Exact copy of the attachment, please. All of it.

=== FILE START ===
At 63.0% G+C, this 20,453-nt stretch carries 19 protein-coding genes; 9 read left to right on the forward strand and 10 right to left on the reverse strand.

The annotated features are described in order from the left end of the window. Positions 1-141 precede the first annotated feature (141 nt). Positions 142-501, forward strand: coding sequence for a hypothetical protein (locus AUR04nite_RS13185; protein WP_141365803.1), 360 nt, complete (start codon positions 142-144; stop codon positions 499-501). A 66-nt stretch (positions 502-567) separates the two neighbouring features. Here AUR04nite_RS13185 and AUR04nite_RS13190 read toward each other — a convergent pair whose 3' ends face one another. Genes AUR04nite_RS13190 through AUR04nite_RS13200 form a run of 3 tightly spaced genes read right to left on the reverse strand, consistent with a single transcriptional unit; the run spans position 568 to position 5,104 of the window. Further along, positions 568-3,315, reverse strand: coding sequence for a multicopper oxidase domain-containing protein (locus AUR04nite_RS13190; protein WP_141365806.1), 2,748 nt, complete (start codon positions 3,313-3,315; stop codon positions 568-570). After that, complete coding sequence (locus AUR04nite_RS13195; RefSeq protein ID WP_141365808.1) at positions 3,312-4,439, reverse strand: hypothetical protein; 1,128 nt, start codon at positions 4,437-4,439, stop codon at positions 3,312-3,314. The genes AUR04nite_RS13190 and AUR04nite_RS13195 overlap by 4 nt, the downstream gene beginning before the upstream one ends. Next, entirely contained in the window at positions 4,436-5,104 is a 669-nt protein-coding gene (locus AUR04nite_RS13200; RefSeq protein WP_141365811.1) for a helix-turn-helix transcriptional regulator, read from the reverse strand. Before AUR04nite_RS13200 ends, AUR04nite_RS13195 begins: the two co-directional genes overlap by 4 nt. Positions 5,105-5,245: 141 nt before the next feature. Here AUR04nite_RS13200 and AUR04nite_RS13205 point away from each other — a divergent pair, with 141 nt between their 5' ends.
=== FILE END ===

At 63.0% G+C, this 20,453-nt stretch carries 19 protein-coding genes; 9 read left to right on the forward strand and 10 right to left on the reverse strand.

The annotated features are described in order from the left end of the window. Positions 1-141 precede the first annotated feature (141 nt). Positions 142-501, forward strand: coding sequence for a hypothetical protein (locus AUR04nite_RS13185; protein WP_141365803.1), 360 nt, complete (start codon positions 142-144; stop codon positions 499-501). A 66-nt stretch (positions 502-567) separates the two neighbouring features. Here AUR04nite_RS13185 and AUR04nite_RS13190 read toward each other — a convergent pair whose 3' ends face one another. Genes AUR04nite_RS13190 through AUR04nite_RS13200 form a run of 3 tightly spaced genes read right to left on the reverse strand, consistent with a single transcriptional unit; the run spans position 568 to position 5,104 of the window. Further along, positions 568-3,315, reverse strand: coding sequence for a multicopper oxidase domain-containing protein (locus AUR04nite_RS13190; protein WP_141365806.1), 2,748 nt, complete (start codon positions 3,313-3,315; stop codon positions 568-570). After that, complete coding sequence (locus AUR04nite_RS13195; RefSeq protein ID WP_141365808.1) at positions 3,312-4,439, reverse strand: hypothetical protein; 1,128 nt, start codon at positions 4,437-4,439, stop codon at positions 3,312-3,314. The genes AUR04nite_RS13190 and AUR04nite_RS13195 overlap by 4 nt, the downstream gene beginning before the upstream one ends. Next, entirely contained in the window at positions 4,436-5,104 is a 669-nt protein-coding gene (locus AUR04nite_RS13200; RefSeq protein WP_141365811.1) for a helix-turn-helix transcriptional regulator, read from the reverse strand. Before AUR04nite_RS13200 ends, AUR04nite_RS13195 begins: the two co-directional genes overlap by 4 nt. Positions 5,105-5,245: 141 nt before the next feature. Here AUR04nite_RS13200 and AUR04nite_RS13205 point away from each other — a divergent pair, with 141 nt between their 5' ends.